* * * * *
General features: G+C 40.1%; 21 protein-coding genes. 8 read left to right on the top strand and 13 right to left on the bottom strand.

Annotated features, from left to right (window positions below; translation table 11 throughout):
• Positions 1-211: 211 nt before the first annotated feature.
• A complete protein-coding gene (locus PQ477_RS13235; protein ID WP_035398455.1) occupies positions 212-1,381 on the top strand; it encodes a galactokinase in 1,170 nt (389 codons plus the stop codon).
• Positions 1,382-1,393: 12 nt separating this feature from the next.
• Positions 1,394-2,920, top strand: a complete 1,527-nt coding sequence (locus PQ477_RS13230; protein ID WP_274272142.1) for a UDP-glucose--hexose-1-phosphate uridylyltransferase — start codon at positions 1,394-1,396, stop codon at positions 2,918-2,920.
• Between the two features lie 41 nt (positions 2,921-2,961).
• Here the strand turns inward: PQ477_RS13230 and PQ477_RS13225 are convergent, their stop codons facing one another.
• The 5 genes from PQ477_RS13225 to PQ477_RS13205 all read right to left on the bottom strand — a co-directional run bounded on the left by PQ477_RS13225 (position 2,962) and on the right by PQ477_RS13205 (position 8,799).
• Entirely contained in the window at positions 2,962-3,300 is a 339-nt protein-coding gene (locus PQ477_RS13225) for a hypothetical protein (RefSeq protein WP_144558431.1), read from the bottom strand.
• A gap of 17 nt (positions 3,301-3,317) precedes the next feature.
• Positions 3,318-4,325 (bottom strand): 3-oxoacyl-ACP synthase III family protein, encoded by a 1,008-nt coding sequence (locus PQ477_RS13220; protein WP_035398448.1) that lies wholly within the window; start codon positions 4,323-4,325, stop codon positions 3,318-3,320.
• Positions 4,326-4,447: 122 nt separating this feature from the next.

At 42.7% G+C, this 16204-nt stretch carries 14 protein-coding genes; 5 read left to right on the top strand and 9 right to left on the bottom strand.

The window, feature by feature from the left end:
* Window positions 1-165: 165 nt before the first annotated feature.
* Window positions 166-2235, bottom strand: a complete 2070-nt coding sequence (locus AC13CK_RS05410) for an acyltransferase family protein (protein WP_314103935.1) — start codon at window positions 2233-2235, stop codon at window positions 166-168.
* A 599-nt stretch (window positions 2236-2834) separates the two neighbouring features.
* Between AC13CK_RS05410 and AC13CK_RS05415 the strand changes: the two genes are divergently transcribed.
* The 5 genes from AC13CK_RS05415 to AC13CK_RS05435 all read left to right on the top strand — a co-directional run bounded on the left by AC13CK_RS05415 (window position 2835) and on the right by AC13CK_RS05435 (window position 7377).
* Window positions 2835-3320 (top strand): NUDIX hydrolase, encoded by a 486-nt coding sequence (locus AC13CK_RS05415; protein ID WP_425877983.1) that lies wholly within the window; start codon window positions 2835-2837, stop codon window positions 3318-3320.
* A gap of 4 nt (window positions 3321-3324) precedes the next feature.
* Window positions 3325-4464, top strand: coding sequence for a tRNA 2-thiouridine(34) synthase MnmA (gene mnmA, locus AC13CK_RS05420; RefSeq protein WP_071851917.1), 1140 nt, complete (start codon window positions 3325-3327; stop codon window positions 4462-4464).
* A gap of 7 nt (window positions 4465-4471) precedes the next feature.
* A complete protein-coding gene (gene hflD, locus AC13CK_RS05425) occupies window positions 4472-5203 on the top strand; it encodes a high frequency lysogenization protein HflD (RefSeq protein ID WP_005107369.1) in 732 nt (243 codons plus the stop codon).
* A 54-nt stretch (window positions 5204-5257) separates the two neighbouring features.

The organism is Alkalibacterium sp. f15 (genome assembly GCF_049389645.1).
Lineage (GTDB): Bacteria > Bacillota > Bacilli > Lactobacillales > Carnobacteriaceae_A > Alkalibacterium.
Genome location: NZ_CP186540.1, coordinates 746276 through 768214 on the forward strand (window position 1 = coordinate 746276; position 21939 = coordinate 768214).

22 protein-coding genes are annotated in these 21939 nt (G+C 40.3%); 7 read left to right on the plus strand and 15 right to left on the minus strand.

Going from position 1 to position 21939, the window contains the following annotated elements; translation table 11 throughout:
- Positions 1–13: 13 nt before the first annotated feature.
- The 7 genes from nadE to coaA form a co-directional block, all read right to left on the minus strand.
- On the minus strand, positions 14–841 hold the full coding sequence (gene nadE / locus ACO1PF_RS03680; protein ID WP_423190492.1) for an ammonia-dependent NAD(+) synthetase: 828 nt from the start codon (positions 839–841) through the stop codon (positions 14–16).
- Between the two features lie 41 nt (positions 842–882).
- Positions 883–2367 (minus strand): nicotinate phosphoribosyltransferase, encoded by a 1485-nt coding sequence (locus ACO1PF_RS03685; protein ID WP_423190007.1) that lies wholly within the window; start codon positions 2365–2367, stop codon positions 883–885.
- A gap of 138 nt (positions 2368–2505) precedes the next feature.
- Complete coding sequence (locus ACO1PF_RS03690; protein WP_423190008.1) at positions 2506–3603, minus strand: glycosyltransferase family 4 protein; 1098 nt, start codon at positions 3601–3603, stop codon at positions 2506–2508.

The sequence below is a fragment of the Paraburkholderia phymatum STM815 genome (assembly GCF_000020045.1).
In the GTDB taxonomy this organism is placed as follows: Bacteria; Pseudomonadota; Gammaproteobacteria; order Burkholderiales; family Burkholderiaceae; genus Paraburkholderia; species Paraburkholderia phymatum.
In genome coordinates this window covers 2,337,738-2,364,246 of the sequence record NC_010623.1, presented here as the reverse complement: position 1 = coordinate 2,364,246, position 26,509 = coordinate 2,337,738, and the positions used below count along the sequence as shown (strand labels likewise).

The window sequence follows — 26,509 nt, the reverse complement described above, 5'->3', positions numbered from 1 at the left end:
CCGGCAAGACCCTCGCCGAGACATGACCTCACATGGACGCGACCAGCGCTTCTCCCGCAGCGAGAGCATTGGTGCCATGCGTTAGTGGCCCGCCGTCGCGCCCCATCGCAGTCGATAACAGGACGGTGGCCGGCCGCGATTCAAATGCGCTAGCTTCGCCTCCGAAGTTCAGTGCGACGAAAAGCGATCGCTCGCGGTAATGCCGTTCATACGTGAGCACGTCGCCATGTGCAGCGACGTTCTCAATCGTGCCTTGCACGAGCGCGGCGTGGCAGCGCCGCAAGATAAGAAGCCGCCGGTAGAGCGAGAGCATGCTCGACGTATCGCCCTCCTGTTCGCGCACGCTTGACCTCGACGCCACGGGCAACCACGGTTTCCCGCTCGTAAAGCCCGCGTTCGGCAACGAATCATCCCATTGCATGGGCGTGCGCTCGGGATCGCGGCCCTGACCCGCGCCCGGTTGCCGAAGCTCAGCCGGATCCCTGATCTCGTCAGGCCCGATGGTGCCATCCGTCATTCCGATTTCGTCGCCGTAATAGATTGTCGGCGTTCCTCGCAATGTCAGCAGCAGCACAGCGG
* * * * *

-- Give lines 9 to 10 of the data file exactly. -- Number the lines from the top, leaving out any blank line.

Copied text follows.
• The 5 genes from PQ477_RS13225 to PQ477_RS13205 all read right to left on the bottom strand — a co-directional run bounded on the left by PQ477_RS13225 (position 2,962) and on the right by PQ477_RS13205 (position 8,799).
• Entirely contained in the window at positions 2,962-3,300 is a 339-nt protein-coding gene (locus PQ477_RS13225) for a hypothetical protein (RefSeq protein WP_144558431.1), read from the bottom strand.